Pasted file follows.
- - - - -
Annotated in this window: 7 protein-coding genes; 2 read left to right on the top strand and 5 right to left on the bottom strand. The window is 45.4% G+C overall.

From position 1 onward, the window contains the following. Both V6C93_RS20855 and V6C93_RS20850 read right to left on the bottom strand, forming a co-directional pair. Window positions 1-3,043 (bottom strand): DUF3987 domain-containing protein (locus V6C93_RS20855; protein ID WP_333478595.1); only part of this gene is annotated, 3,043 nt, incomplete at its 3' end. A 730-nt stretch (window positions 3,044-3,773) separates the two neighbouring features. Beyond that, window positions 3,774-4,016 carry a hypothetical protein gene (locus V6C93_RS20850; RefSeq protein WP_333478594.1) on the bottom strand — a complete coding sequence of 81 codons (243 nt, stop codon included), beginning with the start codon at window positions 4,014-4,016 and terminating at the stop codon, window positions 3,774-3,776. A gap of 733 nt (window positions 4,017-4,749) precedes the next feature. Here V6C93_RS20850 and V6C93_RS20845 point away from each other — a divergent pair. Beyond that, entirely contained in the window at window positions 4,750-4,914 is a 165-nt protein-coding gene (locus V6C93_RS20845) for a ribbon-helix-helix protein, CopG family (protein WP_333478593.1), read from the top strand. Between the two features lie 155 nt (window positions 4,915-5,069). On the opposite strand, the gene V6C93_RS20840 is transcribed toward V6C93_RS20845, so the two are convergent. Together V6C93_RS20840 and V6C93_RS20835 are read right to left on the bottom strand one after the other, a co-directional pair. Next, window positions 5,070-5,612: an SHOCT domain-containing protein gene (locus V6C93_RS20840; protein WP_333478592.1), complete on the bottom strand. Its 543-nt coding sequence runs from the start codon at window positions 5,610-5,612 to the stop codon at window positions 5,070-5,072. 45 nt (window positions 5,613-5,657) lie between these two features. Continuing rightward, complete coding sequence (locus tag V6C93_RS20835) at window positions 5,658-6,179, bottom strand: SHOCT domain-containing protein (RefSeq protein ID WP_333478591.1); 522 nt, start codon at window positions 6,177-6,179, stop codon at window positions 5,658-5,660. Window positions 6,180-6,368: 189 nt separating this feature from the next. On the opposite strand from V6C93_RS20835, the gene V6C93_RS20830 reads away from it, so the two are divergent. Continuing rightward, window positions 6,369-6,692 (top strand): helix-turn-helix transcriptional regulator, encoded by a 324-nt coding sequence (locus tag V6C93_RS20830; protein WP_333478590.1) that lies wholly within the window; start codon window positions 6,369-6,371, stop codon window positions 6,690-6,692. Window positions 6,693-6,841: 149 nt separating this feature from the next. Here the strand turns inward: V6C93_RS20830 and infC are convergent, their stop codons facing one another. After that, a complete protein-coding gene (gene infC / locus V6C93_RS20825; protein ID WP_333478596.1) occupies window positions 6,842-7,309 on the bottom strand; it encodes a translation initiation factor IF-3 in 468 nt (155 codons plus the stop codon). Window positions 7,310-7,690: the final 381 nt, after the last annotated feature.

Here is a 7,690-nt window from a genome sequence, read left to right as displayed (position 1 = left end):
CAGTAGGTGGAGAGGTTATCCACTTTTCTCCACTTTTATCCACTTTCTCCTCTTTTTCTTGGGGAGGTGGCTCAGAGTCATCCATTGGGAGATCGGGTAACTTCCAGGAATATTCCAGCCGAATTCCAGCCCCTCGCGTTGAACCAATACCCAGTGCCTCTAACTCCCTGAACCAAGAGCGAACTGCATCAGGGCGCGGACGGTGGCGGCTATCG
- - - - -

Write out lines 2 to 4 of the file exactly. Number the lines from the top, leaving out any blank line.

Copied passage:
From position 1 onward, the window contains the following. Both V6C93_RS20855 and V6C93_RS20850 read right to left on the bottom strand, forming a co-directional pair. Window positions 1-3,043 (bottom strand): DUF3987 domain-containing protein (locus V6C93_RS20855; protein ID WP_333478595.1); only part of this gene is annotated, 3,043 nt, incomplete at its 3' end. A 730-nt stretch (window positions 3,044-3,773) separates the two neighbouring features. Beyond that, window positions 3,774-4,016 carry a hypothetical protein gene (locus V6C93_RS20850; RefSeq protein WP_333478594.1) on the bottom strand — a complete coding sequence of 81 codons (243 nt, stop codon included), beginning with the start codon at window positions 4,014-4,016 and terminating at the stop codon, window positions 3,774-3,776. A gap of 733 nt (window positions 4,017-4,749) precedes the next feature. Here V6C93_RS20850 and V6C93_RS20845 point away from each other — a divergent pair. Beyond that, entirely contained in the window at window positions 4,750-4,914 is a 165-nt protein-coding gene (locus V6C93_RS20845) for a ribbon-helix-helix protein, CopG family (protein WP_333478593.1), read from the top strand. Between the two features lie 155 nt (window positions 4,915-5,069). On the opposite strand, the gene V6C93_RS20840 is transcribed toward V6C93_RS20845, so the two are convergent. Together V6C93_RS20840 and V6C93_RS20835 are read right to left on the bottom strand one after the other, a co-directional pair. Next, window positions 5,070-5,612: an SHOCT domain-containing protein gene (locus V6C93_RS20840; protein WP_333478592.1), complete on the bottom strand. Its 543-nt coding sequence runs from the start codon at window positions 5,610-5,612 to the stop codon at window positions 5,070-5,072. 45 nt (window positions 5,613-5,657) lie between these two features. Continuing rightward, complete coding sequence (locus tag V6C93_RS20835) at window positions 5,658-6,179, bottom strand: SHOCT domain-containing protein (RefSeq protein ID WP_333478591.1); 522 nt, start codon at window positions 6,177-6,179, stop codon at window positions 5,658-5,660. Window positions 6,180-6,368: 189 nt separating this feature from the next. On the opposite strand from V6C93_RS20835, the gene V6C93_RS20830 reads away from it, so the two are divergent. Continuing rightward, window positions 6,369-6,692 (top strand): helix-turn-helix transcriptional regulator, encoded by a 324-nt coding sequence (locus tag V6C93_RS20830; protein WP_333478590.1) that lies wholly within the window; start codon window positions 6,369-6,371, stop codon window positions 6,690-6,692. Window positions 6,693-6,841: 149 nt separating this feature from the next. Here the strand turns inward: V6C93_RS20830 and infC are convergent, their stop codons facing one another. After that, a complete protein-coding gene (gene infC / locus V6C93_RS20825; protein ID WP_333478596.1) occupies window positions 6,842-7,309 on the bottom strand; it encodes a translation initiation factor IF-3 in 468 nt (155 codons plus the stop codon). Window positions 7,310-7,690: the final 381 nt, after the last annotated feature.

Here is a 7,690-nt window from a genome sequence, read left to right as displayed (position 1 = left end):
CAGTAGGTGGAGAGGTTATCCACTTTTCTCCACTTTTATCCACTTTCTCCTCTTTTTCTTGGGGAGGTGGCTCAGAGTCATCCATTGGGAGATCGGGTAACTTCCAGGAATATTCCAGCCGAATTCCAGCCCCTCGCGTTGAACCAATACCCAGTGCCTCTAACTCCCTGAACCAAGAGCGAACTGCATCAGGGCGCGGACGGTGGCGGCTATCG